Its effect on heart health is commonly known. Now, find out how excess salt can increase risks of obesity and diabetes.
Salt/sodium is crucial for your health. We need salt to transport nutrients, transmit nerve impulses and contract muscles, including our heart. Sodium also maintains the fluid, electrolyte and pH balance in the body. But excess salt consumption increases the risk of insulin resistance, high BP, stroke and water retention that translates into extra kilos on the scale.
Excess Salt and Lifestyle Conditions
While high salt intake has been clearly implicated for high BP and stomach cancer, its role in the development of insulin resistance and obesity is relatively new. According to some studies, excessive salt can worsen insulin resistance and the evidence suggests that there is an interdependent relationship between insulin sensitivity and sodium. So, as you watch your calories, fat and sugar intake, don't forget to count salt. An animal study done in Japan, published in the Journal of Hypertension, explored the link between insulin resistance and high salt intake in rats. It indicated that there was a significant increase in blood glucose and insulin levels in rats, fed on a high sodium-diet.
Your Daily Allowance
On an average, most people consume more salt than they need. While the recommendations are 2400 mg sodium a day, most of us tend to have around 3500-4300 mg. According to WHO, those with high blood pressure should limit their intake to 1600 mg salt per day. However, those with low blood pressure or sportspeople (they sweat too much) may have a slightly higher requirement than the recommended dosage.
Begin with reading nutrition labels to compare and pick foods low on salt. You'll be surprised to find that even foods in the same category have different amounts of sodium. Look out for foods with monosodium glutamate (better known as MSG and found in many Chinese foods), baking soda, baking powder, disodium phosphate, sodium alginate, sodium nitrate, or any other compound that has sodium or "Na" (it's chemical name) as that is likely to add excess sodium.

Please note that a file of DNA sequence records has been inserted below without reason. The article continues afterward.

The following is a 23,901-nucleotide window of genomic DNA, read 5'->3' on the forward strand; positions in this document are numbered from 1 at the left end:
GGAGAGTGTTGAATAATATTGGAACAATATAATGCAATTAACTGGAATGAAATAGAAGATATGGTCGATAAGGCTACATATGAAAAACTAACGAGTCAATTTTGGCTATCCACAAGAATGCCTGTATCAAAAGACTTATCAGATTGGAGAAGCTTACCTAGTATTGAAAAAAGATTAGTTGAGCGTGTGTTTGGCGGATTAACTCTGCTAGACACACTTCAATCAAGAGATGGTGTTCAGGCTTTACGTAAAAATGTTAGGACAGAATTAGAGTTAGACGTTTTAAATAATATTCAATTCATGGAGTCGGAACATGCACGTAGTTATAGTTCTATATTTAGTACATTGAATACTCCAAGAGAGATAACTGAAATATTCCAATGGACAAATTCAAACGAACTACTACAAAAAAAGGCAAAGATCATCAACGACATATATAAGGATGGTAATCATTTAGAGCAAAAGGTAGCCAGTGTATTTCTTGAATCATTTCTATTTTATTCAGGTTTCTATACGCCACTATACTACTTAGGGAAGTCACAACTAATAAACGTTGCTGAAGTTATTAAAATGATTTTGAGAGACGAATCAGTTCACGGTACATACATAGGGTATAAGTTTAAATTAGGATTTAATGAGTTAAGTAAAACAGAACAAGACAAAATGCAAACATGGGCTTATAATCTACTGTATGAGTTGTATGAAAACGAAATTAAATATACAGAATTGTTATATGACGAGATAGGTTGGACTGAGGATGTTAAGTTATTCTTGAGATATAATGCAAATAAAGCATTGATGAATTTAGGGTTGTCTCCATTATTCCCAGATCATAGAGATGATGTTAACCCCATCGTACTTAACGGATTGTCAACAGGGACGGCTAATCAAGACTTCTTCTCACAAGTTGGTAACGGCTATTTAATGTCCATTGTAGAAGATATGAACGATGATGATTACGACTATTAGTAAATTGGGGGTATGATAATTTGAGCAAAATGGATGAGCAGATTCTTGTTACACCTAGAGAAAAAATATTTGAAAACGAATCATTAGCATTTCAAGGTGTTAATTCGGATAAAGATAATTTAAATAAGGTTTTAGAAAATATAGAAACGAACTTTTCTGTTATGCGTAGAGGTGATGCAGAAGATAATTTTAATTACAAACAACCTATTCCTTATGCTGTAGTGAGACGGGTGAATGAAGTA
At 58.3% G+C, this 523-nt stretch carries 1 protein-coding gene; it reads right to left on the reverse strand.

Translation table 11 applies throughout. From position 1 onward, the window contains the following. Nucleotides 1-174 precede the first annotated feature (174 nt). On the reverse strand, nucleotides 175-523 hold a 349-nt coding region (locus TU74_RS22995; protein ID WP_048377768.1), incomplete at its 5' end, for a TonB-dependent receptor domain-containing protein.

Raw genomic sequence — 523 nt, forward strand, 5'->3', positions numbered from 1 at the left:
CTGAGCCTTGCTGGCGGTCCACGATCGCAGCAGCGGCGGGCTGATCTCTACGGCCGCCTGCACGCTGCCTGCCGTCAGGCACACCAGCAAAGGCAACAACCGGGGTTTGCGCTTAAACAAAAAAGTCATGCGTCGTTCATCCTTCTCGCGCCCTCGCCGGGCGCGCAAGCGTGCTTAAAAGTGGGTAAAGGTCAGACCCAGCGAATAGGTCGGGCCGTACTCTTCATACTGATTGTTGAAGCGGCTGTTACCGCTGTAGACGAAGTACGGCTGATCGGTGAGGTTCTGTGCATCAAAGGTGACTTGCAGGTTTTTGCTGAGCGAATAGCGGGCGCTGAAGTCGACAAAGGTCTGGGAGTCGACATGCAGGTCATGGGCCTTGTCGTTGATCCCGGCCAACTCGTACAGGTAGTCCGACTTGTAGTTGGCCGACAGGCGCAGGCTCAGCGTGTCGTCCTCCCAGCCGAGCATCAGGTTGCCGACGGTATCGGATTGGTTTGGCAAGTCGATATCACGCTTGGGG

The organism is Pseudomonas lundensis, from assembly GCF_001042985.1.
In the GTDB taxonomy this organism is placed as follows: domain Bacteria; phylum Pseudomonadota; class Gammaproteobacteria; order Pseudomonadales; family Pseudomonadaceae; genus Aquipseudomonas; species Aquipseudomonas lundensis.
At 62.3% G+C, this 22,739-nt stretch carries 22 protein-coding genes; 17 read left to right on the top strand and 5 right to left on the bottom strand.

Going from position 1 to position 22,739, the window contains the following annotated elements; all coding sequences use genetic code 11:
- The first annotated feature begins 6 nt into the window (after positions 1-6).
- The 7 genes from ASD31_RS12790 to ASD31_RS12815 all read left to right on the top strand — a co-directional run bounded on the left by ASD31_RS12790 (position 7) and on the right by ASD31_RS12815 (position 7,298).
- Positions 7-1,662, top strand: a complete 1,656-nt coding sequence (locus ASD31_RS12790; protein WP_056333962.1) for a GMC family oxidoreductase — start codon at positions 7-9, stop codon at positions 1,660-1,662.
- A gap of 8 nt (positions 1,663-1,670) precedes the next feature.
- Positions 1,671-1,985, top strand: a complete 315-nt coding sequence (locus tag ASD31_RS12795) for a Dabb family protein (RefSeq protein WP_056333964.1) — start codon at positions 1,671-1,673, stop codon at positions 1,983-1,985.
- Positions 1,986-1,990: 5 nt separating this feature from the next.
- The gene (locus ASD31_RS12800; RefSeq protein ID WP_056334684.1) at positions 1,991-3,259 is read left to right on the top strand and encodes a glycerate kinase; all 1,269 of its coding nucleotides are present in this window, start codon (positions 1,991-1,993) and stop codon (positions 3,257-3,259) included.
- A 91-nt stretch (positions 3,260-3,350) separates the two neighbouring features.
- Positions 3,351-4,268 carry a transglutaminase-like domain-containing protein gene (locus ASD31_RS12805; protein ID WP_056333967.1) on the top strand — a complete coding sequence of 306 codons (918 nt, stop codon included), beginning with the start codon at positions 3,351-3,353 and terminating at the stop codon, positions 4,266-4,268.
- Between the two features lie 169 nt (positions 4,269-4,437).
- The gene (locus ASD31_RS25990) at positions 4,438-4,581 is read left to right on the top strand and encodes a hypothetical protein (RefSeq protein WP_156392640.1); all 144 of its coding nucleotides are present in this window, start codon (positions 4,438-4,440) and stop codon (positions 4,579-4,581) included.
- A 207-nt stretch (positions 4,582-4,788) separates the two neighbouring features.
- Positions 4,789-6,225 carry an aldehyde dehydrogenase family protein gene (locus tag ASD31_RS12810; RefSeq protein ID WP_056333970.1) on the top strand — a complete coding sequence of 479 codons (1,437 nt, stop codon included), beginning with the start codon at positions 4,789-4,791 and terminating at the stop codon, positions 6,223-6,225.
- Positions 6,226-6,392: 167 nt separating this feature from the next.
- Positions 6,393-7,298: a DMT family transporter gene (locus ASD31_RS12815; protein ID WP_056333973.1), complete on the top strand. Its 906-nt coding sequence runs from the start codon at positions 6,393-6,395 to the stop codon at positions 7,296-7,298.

Reduce the salt content in your daily diet. Substitute with pure herbs and spices. For example, buy garlic powder instead of garlic salt. At the table, use a salt-shaker with small holes, or cover all but one hole. Better still, ditch the salt shaker. Also, both common salt and rock salt contain similar amounts of sodium chloride (NaCl). Create your own herb and spice blend, and put it in your salt-shaker. To make the dishes flavourful, add fresh lemon juice instead of salt in pulses, fish and veggies. Choose fresh or frozen unprocessed food preparations over those that are canned, cured, smoked or processed. A few commercial sauces like hot pepper sauce, angostura and Tabasco are fine to use.
Minimise use of commercial pickles, papads, salty chutneys, processed namkeen and churans. Ditto for cold cuts like sausages, ham and bacon, because these are particularly high in salt. Canned or bottled sauces such as barbecue, soy, steak, chilli, tomato, salad dressings and teriyaki, too, should be used sparingly. A single tablespoon of soya sauce can give you over 900 mg of sodium (about 40% of your daily sodium intake). Bakery products prepared with baking soda also contain extra salt. Limit your intake of fast foods, most of them are too salty. When eating out request the eatery to prepare your order with mininum salt.